Leslye Headland on "Assistance"
You've heard the old adage that "Hell is other people." Of course you have. Yawn. It's been so oft-repeated that I suppose Hell has lost some of its gravitas, much to the delight of whoever may be in charge down there. I recently heard Tim Keller, one of my favorite Christian writers, sum up Hell in a refreshingly terrifying way. In discussing Camus' Myth of Sisyphus, Keller defined Hell as: "having to execute a pointless act from which nothing ever comes except the need to do it again."
Camus makes the point that our human lives are meaningless and insignificant. Nothing new to anyone who's been a freshman in college. Like just about every other eighteen-year-old fueled by alcohol and boredom, I fell in desperate love with Camus' The Plague, with Ionesco's The Lesson and with Beckett's Waiting for Godot, which I directed as my senior thesis at Playwrights Horizons Theater School at NYU. I was tickled by the way these great men of words narratively imagined the tragic comedy of a meaningless existence. But ultimately I found I didn't quite agree with them that life is completely without meaning. If it were, where does that "need to do it again" that Keller specifies come from? Wouldn't we all just give up? If your actions mean nothing, why get up in the morning? If your job is mind-numbing, why do you keep showing up?
Assistance is about that "need to do it again." But, like absurdist playwrights, I crafted it as a comedy. A decidedly 21st century comedy. I've tried my hand at the witty repartee that accompanies screwball comedies. It's got that popular trope, The Boss From Hell, from so many films and roman a clefs. It's even got a bit of a love story. But the elephant in the room for all the characters is the looming question of "Why do I keep coming back?"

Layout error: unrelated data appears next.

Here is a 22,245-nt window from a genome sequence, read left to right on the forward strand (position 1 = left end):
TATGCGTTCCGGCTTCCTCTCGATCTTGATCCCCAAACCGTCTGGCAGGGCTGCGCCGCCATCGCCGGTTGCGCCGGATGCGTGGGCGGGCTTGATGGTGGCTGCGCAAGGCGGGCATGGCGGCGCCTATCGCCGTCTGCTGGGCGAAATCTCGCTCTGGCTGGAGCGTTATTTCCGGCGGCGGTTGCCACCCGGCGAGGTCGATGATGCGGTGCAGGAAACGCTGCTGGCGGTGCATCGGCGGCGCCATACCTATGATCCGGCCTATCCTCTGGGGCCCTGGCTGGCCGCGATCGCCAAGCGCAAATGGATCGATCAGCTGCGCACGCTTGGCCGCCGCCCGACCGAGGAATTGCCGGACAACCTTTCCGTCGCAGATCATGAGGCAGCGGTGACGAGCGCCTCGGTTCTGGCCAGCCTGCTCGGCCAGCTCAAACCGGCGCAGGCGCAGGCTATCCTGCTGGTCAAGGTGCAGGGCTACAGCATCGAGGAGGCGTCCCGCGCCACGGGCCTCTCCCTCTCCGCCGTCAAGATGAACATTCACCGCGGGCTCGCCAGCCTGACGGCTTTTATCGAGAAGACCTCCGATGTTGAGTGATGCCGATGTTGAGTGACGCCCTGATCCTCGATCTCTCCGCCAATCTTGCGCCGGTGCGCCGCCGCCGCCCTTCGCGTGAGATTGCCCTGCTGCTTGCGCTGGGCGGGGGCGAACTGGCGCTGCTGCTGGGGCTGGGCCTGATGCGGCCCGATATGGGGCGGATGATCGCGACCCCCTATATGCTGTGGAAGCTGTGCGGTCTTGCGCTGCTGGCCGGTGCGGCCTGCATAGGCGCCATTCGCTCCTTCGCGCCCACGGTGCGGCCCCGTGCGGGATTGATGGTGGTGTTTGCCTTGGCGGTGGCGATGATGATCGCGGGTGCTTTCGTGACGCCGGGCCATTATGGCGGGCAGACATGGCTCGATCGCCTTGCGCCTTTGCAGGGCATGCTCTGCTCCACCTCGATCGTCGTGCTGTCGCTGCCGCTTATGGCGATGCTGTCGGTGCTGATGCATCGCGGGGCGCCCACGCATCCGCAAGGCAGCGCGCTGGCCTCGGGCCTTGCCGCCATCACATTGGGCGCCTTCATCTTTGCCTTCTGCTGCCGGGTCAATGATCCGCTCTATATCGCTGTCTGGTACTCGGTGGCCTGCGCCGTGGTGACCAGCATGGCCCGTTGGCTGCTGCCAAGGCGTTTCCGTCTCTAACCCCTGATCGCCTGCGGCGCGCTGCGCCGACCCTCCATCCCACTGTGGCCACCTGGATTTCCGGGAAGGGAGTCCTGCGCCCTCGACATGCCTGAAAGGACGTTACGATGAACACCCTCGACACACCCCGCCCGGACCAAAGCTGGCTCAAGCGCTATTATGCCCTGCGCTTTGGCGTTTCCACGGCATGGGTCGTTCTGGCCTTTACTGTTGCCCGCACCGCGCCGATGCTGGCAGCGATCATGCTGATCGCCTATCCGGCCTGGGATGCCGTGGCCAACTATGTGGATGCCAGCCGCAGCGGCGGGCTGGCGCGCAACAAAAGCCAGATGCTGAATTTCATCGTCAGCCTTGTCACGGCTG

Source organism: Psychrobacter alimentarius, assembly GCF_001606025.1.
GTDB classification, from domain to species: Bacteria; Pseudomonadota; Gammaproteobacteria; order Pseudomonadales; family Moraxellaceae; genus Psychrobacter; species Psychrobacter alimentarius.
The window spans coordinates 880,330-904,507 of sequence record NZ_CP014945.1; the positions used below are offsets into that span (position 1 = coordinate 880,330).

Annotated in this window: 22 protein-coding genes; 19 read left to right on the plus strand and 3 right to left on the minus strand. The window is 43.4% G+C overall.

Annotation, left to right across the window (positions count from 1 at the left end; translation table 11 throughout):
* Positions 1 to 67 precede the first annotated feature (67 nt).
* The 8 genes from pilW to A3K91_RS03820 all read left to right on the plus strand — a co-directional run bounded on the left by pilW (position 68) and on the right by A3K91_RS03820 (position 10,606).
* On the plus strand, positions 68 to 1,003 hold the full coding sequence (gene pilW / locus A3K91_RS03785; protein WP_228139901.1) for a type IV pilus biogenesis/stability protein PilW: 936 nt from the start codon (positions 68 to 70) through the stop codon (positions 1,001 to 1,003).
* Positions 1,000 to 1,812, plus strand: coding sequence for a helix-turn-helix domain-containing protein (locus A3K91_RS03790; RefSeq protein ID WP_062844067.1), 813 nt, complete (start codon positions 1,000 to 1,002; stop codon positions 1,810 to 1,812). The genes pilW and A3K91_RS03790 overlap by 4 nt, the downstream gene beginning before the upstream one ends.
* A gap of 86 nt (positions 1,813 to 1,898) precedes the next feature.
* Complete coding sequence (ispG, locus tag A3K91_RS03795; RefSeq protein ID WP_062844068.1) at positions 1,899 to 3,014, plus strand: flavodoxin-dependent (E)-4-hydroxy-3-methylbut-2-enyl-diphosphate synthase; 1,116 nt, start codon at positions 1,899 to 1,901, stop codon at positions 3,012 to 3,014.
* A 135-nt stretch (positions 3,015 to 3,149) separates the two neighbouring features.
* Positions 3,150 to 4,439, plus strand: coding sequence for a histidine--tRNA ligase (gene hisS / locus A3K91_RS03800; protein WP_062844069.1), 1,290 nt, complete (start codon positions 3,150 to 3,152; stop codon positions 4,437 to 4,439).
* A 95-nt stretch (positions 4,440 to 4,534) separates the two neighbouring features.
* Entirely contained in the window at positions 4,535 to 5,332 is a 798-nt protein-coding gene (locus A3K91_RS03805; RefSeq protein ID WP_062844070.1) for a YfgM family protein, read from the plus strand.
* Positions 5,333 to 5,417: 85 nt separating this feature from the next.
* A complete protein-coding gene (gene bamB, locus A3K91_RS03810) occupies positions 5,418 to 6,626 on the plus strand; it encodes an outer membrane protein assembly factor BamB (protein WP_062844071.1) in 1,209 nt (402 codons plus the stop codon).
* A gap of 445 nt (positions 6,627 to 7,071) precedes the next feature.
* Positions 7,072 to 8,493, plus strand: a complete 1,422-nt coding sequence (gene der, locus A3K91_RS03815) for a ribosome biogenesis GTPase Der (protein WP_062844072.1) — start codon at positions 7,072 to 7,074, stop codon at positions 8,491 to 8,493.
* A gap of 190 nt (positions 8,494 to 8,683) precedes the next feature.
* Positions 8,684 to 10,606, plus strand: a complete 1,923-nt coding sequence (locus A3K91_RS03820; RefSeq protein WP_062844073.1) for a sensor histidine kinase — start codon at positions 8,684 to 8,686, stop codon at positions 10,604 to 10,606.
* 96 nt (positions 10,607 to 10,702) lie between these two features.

I posed that question to myself several years ago, when I, in tears, ran from my desk, into the elevator, down the street, as far away as I could from the building I'd worked in for six years. The myriad excuses I'd been telling myself for six years all boiled down to one response: "Because that's what you do." It terrified me. It wasn't a good answer. But no matter how I dressed it up, it was the only answer. I was in Hell. And it wasn't my Boss's fault.
My own obsession with being "good enough," with being "successful" and with executing completely pointless acts day in and out had, at some point, shifted from a healthy post-collegiate ambition to an empty routine that was the sole validation for myself. It gave my life meaning.
A lot of people make their jobs their life. A lot of those people probably feel like they have to. Maybe money cushions or reinforces that choice. Maybe the dependence of a family necessitates it. But, for me, when my job became both my prison and my salvation, it was a devastating realization that spurred me toward a new life. When I look back at my frustration, I have to laugh. If you're in Hell but you think you're in Heaven, that's funny to everyone but you.
The characters I love writing the most are very busy doing nothing at all. They chatter on and on about freedom when their actions dictate that they have none. I like to watch them build prisons around themselves. I enjoy seeing them grasp for what they believe will save them and watch it melt away in their hot greedy fists. Because to me, that's funny. Because that's what I do.
My greatest aim is that the audience and I laugh at the same painful joke together. That we all enter the sacred space of a theater, become enshrouded in that ancient darkness and laugh at the absurdity of self.